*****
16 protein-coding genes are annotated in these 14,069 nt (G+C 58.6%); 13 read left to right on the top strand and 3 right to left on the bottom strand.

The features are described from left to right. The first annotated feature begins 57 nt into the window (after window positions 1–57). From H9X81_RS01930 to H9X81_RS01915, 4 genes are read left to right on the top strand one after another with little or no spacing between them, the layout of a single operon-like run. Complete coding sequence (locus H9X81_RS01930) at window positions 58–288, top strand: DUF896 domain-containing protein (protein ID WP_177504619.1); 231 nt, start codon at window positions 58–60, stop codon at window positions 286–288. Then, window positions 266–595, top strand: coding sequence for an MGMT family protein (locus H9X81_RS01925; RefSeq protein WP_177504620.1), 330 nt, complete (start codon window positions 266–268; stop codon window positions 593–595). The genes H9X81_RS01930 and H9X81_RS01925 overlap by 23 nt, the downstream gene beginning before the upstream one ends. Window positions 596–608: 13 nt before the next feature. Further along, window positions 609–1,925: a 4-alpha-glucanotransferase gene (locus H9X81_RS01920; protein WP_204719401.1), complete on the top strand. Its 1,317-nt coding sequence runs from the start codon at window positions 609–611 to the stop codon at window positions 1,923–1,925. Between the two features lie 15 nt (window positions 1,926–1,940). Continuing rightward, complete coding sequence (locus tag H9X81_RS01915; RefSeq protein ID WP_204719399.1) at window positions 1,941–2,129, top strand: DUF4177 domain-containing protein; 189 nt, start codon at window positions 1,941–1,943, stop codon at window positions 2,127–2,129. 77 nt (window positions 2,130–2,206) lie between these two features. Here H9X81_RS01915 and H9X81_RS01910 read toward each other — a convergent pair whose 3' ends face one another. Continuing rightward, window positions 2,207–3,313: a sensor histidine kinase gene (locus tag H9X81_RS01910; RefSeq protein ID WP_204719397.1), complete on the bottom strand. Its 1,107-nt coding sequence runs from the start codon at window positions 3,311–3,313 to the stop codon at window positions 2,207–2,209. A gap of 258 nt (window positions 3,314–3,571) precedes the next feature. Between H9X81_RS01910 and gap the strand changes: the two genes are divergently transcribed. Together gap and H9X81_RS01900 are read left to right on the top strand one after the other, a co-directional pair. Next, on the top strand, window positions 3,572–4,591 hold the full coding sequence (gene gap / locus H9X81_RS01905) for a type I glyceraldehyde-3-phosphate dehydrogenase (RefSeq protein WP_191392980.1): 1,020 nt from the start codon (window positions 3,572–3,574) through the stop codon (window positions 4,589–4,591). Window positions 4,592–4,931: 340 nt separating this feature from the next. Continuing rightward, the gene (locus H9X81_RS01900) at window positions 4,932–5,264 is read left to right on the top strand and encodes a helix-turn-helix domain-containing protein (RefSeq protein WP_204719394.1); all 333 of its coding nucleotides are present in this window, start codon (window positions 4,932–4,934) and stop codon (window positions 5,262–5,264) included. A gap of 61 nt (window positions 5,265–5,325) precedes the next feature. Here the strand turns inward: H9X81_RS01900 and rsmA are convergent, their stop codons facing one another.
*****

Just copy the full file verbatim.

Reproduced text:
16 protein-coding genes are annotated in these 14,069 nt (G+C 58.6%); 13 read left to right on the top strand and 3 right to left on the bottom strand.

The features are described from left to right. The first annotated feature begins 57 nt into the window (after window positions 1–57). From H9X81_RS01930 to H9X81_RS01915, 4 genes are read left to right on the top strand one after another with little or no spacing between them, the layout of a single operon-like run. Complete coding sequence (locus H9X81_RS01930) at window positions 58–288, top strand: DUF896 domain-containing protein (protein ID WP_177504619.1); 231 nt, start codon at window positions 58–60, stop codon at window positions 286–288. Then, window positions 266–595, top strand: coding sequence for an MGMT family protein (locus H9X81_RS01925; RefSeq protein WP_177504620.1), 330 nt, complete (start codon window positions 266–268; stop codon window positions 593–595). The genes H9X81_RS01930 and H9X81_RS01925 overlap by 23 nt, the downstream gene beginning before the upstream one ends. Window positions 596–608: 13 nt before the next feature. Further along, window positions 609–1,925: a 4-alpha-glucanotransferase gene (locus H9X81_RS01920; protein WP_204719401.1), complete on the top strand. Its 1,317-nt coding sequence runs from the start codon at window positions 609–611 to the stop codon at window positions 1,923–1,925. Between the two features lie 15 nt (window positions 1,926–1,940). Continuing rightward, complete coding sequence (locus tag H9X81_RS01915; RefSeq protein ID WP_204719399.1) at window positions 1,941–2,129, top strand: DUF4177 domain-containing protein; 189 nt, start codon at window positions 1,941–1,943, stop codon at window positions 2,127–2,129. 77 nt (window positions 2,130–2,206) lie between these two features. Here H9X81_RS01915 and H9X81_RS01910 read toward each other — a convergent pair whose 3' ends face one another. Continuing rightward, window positions 2,207–3,313: a sensor histidine kinase gene (locus tag H9X81_RS01910; RefSeq protein ID WP_204719397.1), complete on the bottom strand. Its 1,107-nt coding sequence runs from the start codon at window positions 3,311–3,313 to the stop codon at window positions 2,207–2,209. A gap of 258 nt (window positions 3,314–3,571) precedes the next feature. Between H9X81_RS01910 and gap the strand changes: the two genes are divergently transcribed. Together gap and H9X81_RS01900 are read left to right on the top strand one after the other, a co-directional pair. Next, on the top strand, window positions 3,572–4,591 hold the full coding sequence (gene gap / locus H9X81_RS01905) for a type I glyceraldehyde-3-phosphate dehydrogenase (RefSeq protein WP_191392980.1): 1,020 nt from the start codon (window positions 3,572–3,574) through the stop codon (window positions 4,589–4,591). Window positions 4,592–4,931: 340 nt separating this feature from the next. Continuing rightward, the gene (locus H9X81_RS01900) at window positions 4,932–5,264 is read left to right on the top strand and encodes a helix-turn-helix domain-containing protein (RefSeq protein WP_204719394.1); all 333 of its coding nucleotides are present in this window, start codon (window positions 4,932–4,934) and stop codon (window positions 5,262–5,264) included. A gap of 61 nt (window positions 5,265–5,325) precedes the next feature. Here the strand turns inward: H9X81_RS01900 and rsmA are convergent, their stop codons facing one another.